Three, organisms that do not need characteristics will, over time, in the absence of evolutionary pressure, tend not to express them. Take the example of muscles in human beings. Now compare them to our cousins, the chimpanzee–or even the not-so-distant neanderthal, not to mention the australopithecus. Humans are weak nerds–that’s because, once muscles became less important, we stopped expressing copious amounts of them like our ancestors!
In the case of domesticated grains, it is not necessary for such plants to continue to express toxins, because their domesticators will breed them *regardless*, no, *because*, their babies (seeds/grains) are being eaten. And if it is not necessary, and if the expression of such toxins is energetically costly, such toxins will be selected against due to such costliness. Later generations will not have such toxins–in the same way that modern homo sapiens no longer have big muscles or robust skeletons.
I find the second argument most compelling. But don’t take my word for it. Look up domestication processes on plants. Fact is, in the process of domestication, you lose LOTS of toxins. That’s an empirical fact.
So why would grains be different? The only thing I can think here: the selective (mis-)breeding resulting in the multiplication of the quantity of protein in each grain kernel caused by Borlaug and the Green Revolution. As the argument goes: yes, the toxins are gone because of domestication, but the selective breeding in the 1960s, in intentionally increasing the amount of protein in each grain by as much as three-fold, and without a slow co-evolutionary process that occurred as humans resampled and reselected different strains, “reawakened” the dormant toxic capacity of grains, without humans being able to intervene co-evolutionarily. Remember, this selective breeding was done purely scientifically, in a top-down way, and purely to increase yield; it was assumed that such a process was safe. But if the co-evolutionary story above is true, then the co-evolutionary stop-gap that ensures a less toxic and more nutritious plant is taken out, because entirely new strains of grains are introduced without the feedback of human health to exert selective pressures back on the grains. This is how a scientific approach of industrial agriculture may yield qualitatively different results from the piece-meal approach of traditional agriculture; and how, scientific agriculture is not merely an intensification of degree, but rather, the introduction of an entirely new relationship between man and nature.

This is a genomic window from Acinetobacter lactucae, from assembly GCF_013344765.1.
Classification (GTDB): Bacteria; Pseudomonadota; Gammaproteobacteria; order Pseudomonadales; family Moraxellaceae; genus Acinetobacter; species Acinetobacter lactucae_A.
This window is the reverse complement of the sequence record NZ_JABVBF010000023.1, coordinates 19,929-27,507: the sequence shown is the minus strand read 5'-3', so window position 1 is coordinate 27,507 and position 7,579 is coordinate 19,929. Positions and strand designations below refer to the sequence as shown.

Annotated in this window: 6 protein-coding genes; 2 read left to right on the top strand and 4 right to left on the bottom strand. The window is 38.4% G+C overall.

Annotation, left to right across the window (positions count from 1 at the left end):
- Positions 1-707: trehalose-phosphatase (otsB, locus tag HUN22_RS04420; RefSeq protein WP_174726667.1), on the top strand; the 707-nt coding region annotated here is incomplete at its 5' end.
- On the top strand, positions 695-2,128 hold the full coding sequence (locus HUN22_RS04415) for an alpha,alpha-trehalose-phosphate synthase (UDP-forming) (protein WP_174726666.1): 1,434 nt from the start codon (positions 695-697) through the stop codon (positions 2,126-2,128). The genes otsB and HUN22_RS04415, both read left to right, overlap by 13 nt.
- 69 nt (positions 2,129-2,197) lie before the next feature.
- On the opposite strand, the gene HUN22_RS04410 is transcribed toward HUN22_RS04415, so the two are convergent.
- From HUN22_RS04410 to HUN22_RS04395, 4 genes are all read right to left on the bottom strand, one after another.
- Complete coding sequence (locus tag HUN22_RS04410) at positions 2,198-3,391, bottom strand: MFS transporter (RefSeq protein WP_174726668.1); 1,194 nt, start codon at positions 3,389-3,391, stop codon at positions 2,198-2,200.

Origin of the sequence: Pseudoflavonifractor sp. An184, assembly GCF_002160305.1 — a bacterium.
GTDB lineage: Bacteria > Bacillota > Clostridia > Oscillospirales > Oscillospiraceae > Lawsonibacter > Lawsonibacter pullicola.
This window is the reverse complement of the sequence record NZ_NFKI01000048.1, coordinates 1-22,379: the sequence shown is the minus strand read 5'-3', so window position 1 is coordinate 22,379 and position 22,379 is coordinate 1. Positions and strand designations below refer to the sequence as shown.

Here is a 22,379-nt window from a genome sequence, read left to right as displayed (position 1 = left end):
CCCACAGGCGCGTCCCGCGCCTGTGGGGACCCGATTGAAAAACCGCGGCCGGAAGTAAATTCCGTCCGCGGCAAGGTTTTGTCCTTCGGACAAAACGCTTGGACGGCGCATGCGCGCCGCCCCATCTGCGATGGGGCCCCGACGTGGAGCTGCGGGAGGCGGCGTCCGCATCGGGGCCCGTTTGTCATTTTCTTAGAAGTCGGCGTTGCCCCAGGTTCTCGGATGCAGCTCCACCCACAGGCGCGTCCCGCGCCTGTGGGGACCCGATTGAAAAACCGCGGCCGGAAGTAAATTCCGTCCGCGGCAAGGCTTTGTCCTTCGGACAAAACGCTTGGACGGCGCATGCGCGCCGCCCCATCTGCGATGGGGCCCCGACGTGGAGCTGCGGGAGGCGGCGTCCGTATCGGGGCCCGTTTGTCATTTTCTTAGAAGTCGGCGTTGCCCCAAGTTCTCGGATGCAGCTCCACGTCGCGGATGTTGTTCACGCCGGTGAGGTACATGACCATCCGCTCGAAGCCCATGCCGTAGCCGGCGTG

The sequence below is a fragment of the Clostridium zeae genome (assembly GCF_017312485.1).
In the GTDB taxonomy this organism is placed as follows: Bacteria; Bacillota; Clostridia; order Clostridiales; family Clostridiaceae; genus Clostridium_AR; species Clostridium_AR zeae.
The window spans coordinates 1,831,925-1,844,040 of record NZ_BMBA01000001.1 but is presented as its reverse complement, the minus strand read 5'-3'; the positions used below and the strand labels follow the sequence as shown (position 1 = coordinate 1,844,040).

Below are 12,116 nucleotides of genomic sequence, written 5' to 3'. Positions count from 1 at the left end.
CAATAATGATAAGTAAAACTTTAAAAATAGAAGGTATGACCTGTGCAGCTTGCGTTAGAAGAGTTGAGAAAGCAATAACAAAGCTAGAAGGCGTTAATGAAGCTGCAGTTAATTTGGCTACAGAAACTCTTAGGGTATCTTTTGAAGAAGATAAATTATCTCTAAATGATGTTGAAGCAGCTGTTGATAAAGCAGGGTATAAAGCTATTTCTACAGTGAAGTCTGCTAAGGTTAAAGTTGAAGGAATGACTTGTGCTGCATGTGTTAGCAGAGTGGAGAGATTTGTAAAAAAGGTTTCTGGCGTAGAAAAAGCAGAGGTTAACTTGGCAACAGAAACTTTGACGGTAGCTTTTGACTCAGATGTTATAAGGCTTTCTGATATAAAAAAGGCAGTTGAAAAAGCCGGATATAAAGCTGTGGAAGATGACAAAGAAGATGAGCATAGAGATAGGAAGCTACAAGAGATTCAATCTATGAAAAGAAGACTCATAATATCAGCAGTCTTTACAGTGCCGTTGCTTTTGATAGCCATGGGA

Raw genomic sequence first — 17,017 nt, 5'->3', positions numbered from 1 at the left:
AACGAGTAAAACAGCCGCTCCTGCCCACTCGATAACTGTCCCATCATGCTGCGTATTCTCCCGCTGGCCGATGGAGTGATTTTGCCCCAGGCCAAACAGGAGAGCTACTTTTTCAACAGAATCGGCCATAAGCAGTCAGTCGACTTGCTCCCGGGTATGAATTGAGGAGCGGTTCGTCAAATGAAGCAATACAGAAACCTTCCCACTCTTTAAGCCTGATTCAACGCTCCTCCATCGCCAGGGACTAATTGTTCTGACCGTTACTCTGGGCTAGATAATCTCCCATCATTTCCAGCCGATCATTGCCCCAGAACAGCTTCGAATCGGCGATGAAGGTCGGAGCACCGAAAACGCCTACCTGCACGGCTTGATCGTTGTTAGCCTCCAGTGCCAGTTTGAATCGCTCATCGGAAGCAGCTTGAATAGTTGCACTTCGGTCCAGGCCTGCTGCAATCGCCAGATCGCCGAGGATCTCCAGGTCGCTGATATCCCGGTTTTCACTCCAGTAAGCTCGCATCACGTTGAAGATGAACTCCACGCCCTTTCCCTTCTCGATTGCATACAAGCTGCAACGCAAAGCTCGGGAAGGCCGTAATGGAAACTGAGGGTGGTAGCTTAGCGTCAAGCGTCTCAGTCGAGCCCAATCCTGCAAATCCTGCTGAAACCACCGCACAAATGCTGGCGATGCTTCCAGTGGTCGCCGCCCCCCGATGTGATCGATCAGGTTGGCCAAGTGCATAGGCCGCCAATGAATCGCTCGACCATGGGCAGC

In any case, if this is the explanation, the problem with grains would not start in the neolithic, but in the very recent past–the 1960s. Such an interpretation would also jive with Loren Cordain’s statements–Cordain admitted in one academic paper that the recent industrialization of food probably had a more negative impact than the transition from the paleolithic to the neolithic. Notably, in my opinion, this really problematizes the Paleo diet “story”, but that’s a matter for another post. But the point is, even if the anti-grain mythos of Paleo is true, it may not be true for the reasons Paleo says it is.
[I wrote the above post cursorily and as a matter of stress relief between study sessions. If you want the citations and quotations, please let me know at email@example.com. If someone is interested enough to ask, I will be delighted to provide, and I will add them to this main page.]
The first and probably most important place to defend good food?
Hospitals! Get vending machines out of hospitals, and have them replaced with wholesome food. Get junk food out of hospital cafeterias, and have wholesome options available. At many hospitals, there are no wholesome options for meals at all!
Hospitals should not merely cater to consumer preference: they should help shape and educate this preference. Hospitals should be an example to the world of what wholesome food could be. Hospitals should be the vanguard for a better food environment. What else could the function of hospitals be, than to promote the community’s public health.
Instead, hospitals frequently focus much of their cost-cutting the food that they serve. The result is expected: low-quality food. Even some of the nation’s top hospitals are subcontracting their food services for the lowest possible prices. This includes as recently as late last 2015, such hospital systems as Mayo and Vanderbilt.
This needs to stop. Hospitals should be serving high-quality food, and actively promoting public health through food education for both patients and visitors. With the majority of healthcare spending on lifestyle-related illness–and every public health expert that works at a hospital knows this–hospitals have a public duty to do this. When they shirk this commitment, they turn their backs on their communities.